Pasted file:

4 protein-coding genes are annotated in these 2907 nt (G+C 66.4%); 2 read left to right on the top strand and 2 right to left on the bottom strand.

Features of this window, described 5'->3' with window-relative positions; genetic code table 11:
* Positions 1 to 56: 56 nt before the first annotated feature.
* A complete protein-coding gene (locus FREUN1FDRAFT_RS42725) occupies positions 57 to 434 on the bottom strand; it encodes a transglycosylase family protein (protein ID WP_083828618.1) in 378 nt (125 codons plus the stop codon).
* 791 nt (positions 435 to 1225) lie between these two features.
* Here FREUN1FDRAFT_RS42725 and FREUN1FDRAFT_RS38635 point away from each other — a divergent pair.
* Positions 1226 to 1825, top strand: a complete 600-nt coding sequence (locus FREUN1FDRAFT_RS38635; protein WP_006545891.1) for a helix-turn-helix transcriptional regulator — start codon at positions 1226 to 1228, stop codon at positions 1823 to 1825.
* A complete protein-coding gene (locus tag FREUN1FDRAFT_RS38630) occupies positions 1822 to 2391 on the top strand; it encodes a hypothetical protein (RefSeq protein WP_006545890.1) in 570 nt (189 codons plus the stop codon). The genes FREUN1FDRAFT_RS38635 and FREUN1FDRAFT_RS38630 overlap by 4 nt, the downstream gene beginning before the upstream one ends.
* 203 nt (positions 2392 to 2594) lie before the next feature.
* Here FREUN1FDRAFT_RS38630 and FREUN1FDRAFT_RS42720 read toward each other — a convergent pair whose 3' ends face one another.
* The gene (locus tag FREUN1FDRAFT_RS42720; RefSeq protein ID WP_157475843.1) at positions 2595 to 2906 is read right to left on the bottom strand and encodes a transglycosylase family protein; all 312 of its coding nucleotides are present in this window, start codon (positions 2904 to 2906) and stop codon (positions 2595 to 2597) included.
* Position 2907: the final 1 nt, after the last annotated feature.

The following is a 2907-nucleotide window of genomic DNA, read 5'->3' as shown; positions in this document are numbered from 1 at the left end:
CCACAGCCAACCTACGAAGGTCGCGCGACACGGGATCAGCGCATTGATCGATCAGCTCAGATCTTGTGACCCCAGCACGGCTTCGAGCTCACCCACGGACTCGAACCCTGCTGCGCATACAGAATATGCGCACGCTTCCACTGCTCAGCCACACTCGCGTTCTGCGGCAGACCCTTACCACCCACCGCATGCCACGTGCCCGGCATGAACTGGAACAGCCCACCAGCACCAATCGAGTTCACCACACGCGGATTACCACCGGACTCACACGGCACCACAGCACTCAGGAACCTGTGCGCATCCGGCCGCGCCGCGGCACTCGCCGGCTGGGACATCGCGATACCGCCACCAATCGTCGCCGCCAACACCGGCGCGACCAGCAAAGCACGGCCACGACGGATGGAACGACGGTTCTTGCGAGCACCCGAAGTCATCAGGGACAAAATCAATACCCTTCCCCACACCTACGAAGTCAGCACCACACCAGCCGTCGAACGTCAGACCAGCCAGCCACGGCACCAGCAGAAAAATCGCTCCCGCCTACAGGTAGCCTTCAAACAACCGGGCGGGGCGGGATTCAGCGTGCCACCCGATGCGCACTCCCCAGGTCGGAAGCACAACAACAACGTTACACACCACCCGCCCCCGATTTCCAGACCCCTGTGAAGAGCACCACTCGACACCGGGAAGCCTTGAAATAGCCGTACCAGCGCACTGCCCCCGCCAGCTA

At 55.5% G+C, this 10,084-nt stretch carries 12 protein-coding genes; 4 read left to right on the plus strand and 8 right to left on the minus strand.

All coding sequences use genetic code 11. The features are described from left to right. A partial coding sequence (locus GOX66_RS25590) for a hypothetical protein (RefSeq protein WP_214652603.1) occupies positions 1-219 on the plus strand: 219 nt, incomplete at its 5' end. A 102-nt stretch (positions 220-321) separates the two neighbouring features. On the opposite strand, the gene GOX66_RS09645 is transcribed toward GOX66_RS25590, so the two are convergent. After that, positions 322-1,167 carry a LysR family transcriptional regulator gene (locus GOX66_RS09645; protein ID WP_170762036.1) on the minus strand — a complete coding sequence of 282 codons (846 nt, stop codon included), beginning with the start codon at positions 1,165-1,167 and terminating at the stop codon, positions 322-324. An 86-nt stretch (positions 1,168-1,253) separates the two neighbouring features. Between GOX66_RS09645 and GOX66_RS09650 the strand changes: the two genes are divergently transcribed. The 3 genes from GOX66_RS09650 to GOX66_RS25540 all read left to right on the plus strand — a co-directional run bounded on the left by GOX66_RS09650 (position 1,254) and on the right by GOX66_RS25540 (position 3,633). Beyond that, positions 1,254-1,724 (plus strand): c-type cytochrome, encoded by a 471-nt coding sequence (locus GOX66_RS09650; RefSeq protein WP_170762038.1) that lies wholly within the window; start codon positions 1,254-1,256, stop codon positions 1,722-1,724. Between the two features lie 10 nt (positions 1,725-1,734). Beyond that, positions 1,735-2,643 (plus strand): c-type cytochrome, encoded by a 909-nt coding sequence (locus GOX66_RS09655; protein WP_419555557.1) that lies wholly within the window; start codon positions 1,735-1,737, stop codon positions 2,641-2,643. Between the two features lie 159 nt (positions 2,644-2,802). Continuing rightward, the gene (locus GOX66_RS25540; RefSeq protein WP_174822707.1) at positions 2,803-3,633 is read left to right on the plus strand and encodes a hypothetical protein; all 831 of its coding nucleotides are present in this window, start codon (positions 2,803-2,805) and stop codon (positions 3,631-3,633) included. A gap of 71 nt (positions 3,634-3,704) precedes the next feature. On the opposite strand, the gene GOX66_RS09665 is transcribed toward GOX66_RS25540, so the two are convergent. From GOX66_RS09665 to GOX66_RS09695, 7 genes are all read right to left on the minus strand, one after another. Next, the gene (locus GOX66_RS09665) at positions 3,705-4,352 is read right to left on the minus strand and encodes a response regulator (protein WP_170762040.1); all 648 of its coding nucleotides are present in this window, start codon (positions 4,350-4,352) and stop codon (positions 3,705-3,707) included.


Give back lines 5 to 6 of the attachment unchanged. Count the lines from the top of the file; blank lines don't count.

* 791 nt (positions 435 to 1225) lie between these two features.
* Here FREUN1FDRAFT_RS42725 and FREUN1FDRAFT_RS38635 point away from each other — a divergent pair.